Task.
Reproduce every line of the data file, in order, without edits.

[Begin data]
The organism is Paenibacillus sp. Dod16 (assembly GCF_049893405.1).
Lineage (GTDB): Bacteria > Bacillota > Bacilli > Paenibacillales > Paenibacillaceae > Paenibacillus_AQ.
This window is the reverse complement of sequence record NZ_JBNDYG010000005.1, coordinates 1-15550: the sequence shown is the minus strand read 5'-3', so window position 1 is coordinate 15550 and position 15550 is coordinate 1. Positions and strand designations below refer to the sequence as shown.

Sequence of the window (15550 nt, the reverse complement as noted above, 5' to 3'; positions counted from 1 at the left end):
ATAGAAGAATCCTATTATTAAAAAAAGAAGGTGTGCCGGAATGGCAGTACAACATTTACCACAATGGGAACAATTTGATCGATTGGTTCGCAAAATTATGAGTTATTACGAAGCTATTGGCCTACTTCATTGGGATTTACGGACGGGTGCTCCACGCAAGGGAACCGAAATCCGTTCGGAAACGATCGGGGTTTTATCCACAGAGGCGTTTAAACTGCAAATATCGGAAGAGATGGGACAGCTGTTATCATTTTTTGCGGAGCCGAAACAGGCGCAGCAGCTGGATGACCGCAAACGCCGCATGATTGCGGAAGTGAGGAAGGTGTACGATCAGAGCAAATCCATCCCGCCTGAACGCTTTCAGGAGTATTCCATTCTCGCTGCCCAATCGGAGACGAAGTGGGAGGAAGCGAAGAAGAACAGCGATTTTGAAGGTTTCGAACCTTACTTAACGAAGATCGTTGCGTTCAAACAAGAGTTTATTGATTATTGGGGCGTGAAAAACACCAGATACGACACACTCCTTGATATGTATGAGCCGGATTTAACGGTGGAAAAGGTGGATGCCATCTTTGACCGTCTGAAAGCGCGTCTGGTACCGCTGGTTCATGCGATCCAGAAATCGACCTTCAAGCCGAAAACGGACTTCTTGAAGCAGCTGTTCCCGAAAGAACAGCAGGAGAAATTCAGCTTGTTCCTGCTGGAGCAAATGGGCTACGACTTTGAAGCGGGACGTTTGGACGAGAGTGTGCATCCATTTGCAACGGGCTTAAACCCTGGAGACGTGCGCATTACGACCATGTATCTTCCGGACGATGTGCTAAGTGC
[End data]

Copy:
The organism is Paenibacillus sp. Dod16 (assembly GCF_049893405.1).
Lineage (GTDB): Bacteria > Bacillota > Bacilli > Paenibacillales > Paenibacillaceae > Paenibacillus_AQ.
This window is the reverse complement of sequence record NZ_JBNDYG010000005.1, coordinates 1-15550: the sequence shown is the minus strand read 5'-3', so window position 1 is coordinate 15550 and position 15550 is coordinate 1. Positions and strand designations below refer to the sequence as shown.

Sequence of the window (15550 nt, the reverse complement as noted above, 5' to 3'; positions counted from 1 at the left end):
ATAGAAGAATCCTATTATTAAAAAAAGAAGGTGTGCCGGAATGGCAGTACAACATTTACCACAATGGGAACAATTTGATCGATTGGTTCGCAAAATTATGAGTTATTACGAAGCTATTGGCCTACTTCATTGGGATTTACGGACGGGTGCTCCACGCAAGGGAACCGAAATCCGTTCGGAAACGATCGGGGTTTTATCCACAGAGGCGTTTAAACTGCAAATATCGGAAGAGATGGGACAGCTGTTATCATTTTTTGCGGAGCCGAAACAGGCGCAGCAGCTGGATGACCGCAAACGCCGCATGATTGCGGAAGTGAGGAAGGTGTACGATCAGAGCAAATCCATCCCGCCTGAACGCTTTCAGGAGTATTCCATTCTCGCTGCCCAATCGGAGACGAAGTGGGAGGAAGCGAAGAAGAACAGCGATTTTGAAGGTTTCGAACCTTACTTAACGAAGATCGTTGCGTTCAAACAAGAGTTTATTGATTATTGGGGCGTGAAAAACACCAGATACGACACACTCCTTGATATGTATGAGCCGGATTTAACGGTGGAAAAGGTGGATGCCATCTTTGACCGTCTGAAAGCGCGTCTGGTACCGCTGGTTCATGCGATCCAGAAATCGACCTTCAAGCCGAAAACGGACTTCTTGAAGCAGCTGTTCCCGAAAGAACAGCAGGAGAAATTCAGCTTGTTCCTGCTGGAGCAAATGGGCTACGACTTTGAAGCGGGACGTTTGGACGAGAGTGTGCATCCATTTGCAACGGGCTTAAACCCTGGAGACGTGCGCATTACGACCATGTATCTTCCGGACGATGTGCTAAGTGC